90 days from today is Tue, 01 March 2022
4 March 2021
Devon and Cornwall Police needs more help from officers around the country to police the massive influx of visitors predicted this summer - as the Covid-19 crisis keeps holidaying Brits grounded and surging to the South West.
The force area hosts 25% of all UK holidays - which in 2019 accounted for more than 11 million trips – and experiences a huge growth in demand during the summer months. With foreign holidays looking unlikely this July and August, the likelihood is that the two counties and their police officers will experience an even busier summer this year.
And yet Devon and Cornwall Police gets no extra resources from the Government or officers from other forces to assist with this spike.
“Our policing numbers aren’t designed to deal with this surge in visitors,” said Andy Berry, Devon and Cornwall Police Federation Chair.
“There is a huge influx in tourists in the summer and a corresponding increase in crime, but the policing formula – which the Home Office uses to decide on funding to forces and ultimately leads to police officer numbers - doesn’t reflect that.
“Tourists come down and are victims. Criminals come down to prey on holiday makers and residents. People go on holiday and experience domestic abuse; people go missing, the pressure on the roads infrastructure is huge.
“Last year was super busy for our colleagues because of the Covid-19 crisis and we have every reason to believe that will be exaggerated this year.”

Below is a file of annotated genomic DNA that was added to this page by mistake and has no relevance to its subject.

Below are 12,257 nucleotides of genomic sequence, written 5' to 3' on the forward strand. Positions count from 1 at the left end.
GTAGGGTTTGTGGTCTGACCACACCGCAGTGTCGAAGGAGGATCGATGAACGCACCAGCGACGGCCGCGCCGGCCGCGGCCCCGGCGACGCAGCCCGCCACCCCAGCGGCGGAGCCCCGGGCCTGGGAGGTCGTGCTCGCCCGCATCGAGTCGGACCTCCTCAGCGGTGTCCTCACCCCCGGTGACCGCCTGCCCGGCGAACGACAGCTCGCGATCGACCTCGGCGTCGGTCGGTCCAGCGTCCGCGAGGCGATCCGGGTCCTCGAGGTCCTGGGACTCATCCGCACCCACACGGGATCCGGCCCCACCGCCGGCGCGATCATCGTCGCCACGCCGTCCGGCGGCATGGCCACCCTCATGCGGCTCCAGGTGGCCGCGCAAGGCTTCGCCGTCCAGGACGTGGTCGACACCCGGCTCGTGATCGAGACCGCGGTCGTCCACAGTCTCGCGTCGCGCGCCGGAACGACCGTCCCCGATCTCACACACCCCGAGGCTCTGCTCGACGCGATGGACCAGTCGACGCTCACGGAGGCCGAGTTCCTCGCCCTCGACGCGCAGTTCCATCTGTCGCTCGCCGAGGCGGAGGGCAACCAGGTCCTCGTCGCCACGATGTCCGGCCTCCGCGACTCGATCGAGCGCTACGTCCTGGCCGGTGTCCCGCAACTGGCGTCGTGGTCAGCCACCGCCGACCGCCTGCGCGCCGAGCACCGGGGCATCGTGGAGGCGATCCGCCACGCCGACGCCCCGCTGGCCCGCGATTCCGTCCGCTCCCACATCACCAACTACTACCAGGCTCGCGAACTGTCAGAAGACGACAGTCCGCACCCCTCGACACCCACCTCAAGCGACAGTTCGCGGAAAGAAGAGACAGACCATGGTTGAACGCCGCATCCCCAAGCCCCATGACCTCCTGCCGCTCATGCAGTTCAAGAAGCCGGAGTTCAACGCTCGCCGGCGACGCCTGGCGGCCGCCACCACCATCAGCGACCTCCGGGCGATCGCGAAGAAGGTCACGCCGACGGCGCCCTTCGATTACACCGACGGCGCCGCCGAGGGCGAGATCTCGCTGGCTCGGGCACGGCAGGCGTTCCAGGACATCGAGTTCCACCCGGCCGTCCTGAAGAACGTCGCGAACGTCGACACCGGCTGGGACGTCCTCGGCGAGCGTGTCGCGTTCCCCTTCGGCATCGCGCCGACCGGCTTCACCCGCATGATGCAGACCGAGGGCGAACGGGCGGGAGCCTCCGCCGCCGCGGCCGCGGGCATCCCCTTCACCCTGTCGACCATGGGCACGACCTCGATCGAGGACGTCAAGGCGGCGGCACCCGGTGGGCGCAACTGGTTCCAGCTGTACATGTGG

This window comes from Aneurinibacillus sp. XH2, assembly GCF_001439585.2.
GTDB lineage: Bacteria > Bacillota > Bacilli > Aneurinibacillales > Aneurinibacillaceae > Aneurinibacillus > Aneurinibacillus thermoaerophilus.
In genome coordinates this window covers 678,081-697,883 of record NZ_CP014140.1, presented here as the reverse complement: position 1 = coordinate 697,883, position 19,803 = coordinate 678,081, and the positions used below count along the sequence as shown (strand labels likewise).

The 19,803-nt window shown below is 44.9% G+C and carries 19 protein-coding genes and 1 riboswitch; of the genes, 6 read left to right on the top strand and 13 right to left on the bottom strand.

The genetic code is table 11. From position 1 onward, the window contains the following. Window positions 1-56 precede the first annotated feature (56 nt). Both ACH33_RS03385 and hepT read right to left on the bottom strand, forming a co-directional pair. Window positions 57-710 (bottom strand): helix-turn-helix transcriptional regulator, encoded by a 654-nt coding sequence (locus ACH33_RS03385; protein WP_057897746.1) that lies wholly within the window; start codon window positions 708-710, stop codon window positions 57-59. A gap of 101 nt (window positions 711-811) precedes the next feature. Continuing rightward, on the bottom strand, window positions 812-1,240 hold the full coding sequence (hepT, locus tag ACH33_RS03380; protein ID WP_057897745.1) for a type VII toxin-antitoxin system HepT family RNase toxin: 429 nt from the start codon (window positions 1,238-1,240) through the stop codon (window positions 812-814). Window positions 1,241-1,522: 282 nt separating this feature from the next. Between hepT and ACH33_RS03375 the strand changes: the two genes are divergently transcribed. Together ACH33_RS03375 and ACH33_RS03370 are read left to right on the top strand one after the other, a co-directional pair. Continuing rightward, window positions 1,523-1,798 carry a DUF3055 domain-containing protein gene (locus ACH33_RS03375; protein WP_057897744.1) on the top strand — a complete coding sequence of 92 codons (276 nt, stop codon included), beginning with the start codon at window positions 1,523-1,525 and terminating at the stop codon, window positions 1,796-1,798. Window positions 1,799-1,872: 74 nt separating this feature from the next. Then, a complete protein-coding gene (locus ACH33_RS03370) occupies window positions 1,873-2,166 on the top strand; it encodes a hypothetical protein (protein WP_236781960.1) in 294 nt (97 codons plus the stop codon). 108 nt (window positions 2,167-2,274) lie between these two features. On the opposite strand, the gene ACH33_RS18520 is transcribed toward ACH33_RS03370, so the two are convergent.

Andy said with other pre-planned operations, such as demonstrations, football matches or the G7 Summit, forces can apply for help from elsewhere.
He added: “The Home Office funding formula is crime-based and although the increase in crime will be captured all the non-crime related police activity - which is now greater than crime-related - isn’t. Reassurance patrols, road traffic collisions, missing people, safeguarding, protecting domestic abuse victims.. the list sadly goes on.
“The National Police Chiefs’ Council needs to look at the ability to provide mutual aid to police forces like ourselves where it is an extended issue such as this - not just a unique event. The deployment of resources across force borders needs to be reviewed to see where it addresses the needs of all forces.
“Policing needs people to do it so, while yes we are benefitting from an increase in police officer numbers with the 20,000 uplift, that will only take us back to 2010 numbers and actually the world has moved on and there are considerably more pressures that we didn’t have in the same volume back then.
“Policing is not just crime. 20,000 officers is great but the long-term plan needs to see policing numbers rise over the next decade to catch up with what we deal with on a day-to-day basis.
“We get incredibly busy over the summer and that puts extra pressure on officers in Devon and Cornwall so it is a numbers game. Extra officers will help, and if they cannot be permanent, let’s see other forces come down here and assist us.”
In 2019 the Devon and Cornwall Police and Crime Commissioner Alison Hernandez requested extra cash from the Home Office to reflect the enhanced demand, but she was rejected. And Steve Double, MP for St Austell and Newquay, has spoken out about historical underfunding at the force.